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Pakistani Music

PakistaniMusic

 

When we say music, most of the people think at the great musicians from the western world. But what about the eastern music? What about the Indian Music or the Pakistani music? I have noticed that only few people know some general information on Pakistani music, which consists of diverse  elements ranging from music from various parts of South Asia as well as Central Asian,PersianTurkishArabic and modern day Western popular music influences. With these multiple influences, a distinctive Pakistani sound has been formed.

Pakistani music consists of several forms of genres such as gazaals and qawallis with blended form of modern genres such as rock and hip hop. Using of traditional instruments such as table, dholak, harmonium and rubab are still popular enough with consistent use of modern instruments such as guitars, pianos and drums. Pakistani folks are famous for composing songs in several languages such as Sindhi, Punjabi, Balochi, Saraiki, Potohari, Persian, Pashto and Urdu.

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The music industry of Pakistan seems to move on and flourish in spite of the fact that there is mayhem and terror, day in and day out in Pakistan. Some of Pakistani artist have left their mark on the Earth in bold letters such as Nusrat Fateh Ali Khan and Noor-Jahan. Every week the stories about the death toll in Pakistan storm the international and the national headlines, but the gutsy, battered and bruised Pakistani musicians seem to blindfold themselves and move on with their job of producing harmonious music that inflames the hope among the people and keeps the spirit to live alive and well fostered. Pakistani musicians have always tried to trigger and arouse the sleeping spirit in the people and songs like Shor Macha have given the much needed boost to stand up for oneself.

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Some time back Atif Aslam sang a song “Hath Uthao” for the flood victims and “Ab Khud Kuch Karna Pade Ga” in collaboration with Strings and most recently Hadiqa Kiani, underwent a hair cut for some cancer patients. These acts have clearly exemplified the fact to a large extent that Pakistani musicians want to move forward and help in building towards a classic Pakistani society that will hopefully be full of richness, colour, beauty and plenty of other optimistic expressions.

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An Invasion (Influence of Bollywood)

Our youth has become increasingly obsessed with Bollywood and i am mortified to admit that I hear people saying ‘sapna’ and ‘patni’ instead of ‘khawab’ and ‘biwi’. Bollywoods influence on Pakistan is undeniable and their culture is creeping into our society while we are blissfully ignoring it.

Throngs of people stand outside the cinemas that feature Bollywood movies and it pains me when I think of the revenue that we are generating to a cinema that is not our own. The influence of Bollywood is murdering our already crippled movie industry. People will wait in lines if they have to, just so they can watch the first screening of a new Bollywood movie they know nothing about. It does not matter if it attacks our culture and our traditions. If it has an item song with Katrina Kaif in it we won’t be missing it for the world. Right?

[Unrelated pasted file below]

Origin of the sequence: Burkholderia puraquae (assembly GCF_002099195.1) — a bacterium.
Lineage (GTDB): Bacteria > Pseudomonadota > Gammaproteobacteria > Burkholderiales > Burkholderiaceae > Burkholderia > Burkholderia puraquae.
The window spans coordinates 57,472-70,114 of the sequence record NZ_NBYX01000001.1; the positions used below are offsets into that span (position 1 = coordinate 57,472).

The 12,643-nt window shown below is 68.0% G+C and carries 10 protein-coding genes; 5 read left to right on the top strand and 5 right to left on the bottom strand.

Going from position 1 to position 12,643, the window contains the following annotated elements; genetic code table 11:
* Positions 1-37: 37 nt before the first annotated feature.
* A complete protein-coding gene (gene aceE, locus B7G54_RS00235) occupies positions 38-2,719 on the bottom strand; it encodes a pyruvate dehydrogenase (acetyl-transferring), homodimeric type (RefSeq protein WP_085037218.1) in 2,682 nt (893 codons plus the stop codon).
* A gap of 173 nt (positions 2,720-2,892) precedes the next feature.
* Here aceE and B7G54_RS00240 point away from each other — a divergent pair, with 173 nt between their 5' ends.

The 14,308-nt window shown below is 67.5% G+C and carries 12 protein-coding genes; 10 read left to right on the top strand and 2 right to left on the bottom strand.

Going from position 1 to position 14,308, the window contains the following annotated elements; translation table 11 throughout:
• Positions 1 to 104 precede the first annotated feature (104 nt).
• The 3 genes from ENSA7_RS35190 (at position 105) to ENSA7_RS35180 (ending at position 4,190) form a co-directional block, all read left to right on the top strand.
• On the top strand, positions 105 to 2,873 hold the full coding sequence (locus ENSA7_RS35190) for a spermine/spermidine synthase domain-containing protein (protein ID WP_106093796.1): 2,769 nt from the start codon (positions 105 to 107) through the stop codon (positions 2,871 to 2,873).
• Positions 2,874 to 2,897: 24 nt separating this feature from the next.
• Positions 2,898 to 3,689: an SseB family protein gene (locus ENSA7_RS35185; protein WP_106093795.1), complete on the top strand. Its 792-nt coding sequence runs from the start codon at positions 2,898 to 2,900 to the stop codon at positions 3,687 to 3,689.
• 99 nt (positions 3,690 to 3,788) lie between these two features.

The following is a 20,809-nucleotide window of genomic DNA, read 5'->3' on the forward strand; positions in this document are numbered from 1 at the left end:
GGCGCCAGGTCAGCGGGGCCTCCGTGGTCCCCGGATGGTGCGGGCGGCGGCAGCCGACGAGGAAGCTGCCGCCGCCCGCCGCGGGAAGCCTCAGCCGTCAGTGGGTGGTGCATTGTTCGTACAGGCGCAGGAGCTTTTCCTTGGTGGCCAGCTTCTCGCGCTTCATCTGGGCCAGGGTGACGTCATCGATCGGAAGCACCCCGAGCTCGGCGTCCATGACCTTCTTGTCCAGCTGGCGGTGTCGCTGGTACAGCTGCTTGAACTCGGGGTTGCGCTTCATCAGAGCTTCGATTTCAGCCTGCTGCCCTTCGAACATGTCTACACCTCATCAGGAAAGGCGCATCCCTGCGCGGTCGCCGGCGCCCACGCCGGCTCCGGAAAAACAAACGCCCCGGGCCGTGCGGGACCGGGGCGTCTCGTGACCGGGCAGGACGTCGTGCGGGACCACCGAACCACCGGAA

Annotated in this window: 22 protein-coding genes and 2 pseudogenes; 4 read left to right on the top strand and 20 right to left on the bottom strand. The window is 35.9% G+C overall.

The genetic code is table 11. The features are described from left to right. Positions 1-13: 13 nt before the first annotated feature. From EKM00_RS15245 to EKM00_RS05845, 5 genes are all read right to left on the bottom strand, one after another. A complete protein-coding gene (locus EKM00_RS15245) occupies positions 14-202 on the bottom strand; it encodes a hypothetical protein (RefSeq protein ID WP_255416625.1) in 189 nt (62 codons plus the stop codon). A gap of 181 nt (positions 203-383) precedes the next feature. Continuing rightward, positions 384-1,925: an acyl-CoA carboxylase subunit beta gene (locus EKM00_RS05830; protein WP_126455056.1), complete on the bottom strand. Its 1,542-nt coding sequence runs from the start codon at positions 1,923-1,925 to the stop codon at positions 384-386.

A lot of Bollywood movies portray us negatively concerning the Kashmir conflict and our next generation might start believing what they see. The young girl who works at my house knows the name of every Indian actor but started stuttering when I asked her the name of the prime minister of Pakistan. Don’t even get me started on the Grandpas and Grandmas who so dedicatedly watch every soap opera on Star Plus together. What will we learn from these soap operas? How to wear layers of makeup and pounds of jewelry to bed or how to fake a death and then come back craving for vengeance.  How horribly dramatized.

Most menacing of them all are the cartoons dubbed in Hindi that we so willingly allow our kids to watch. If your kid is watching that right now, please turn off the TV. Have some mercy. You’re opening your children to a culture that is entirely different from ours and they’ll grow up speaking Hindi and not Urdu or even English.

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Pakistani weddings have lost their charm and have become a mere representation of the Hindu culture. They do not reflect our values and customs anymore.  We have let Bollywood penetrate so deep into our society that change might be unacceptable to the masses now.  They have become accustomed to the Indian culture and if we want to bring a change we will have to revive our own entertainment industry.

We cannot just blame each other for this invasion of culture. We have allowed it and we must accept that. Our own entertainment industry is not doing that good so we watch Bollywood movies to de-stress ourselves and most people find that acceptable. It is acceptable if we don’t let it take control of us and set certain boundaries.

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By: Shamaim Younas (Section G – 11U0040)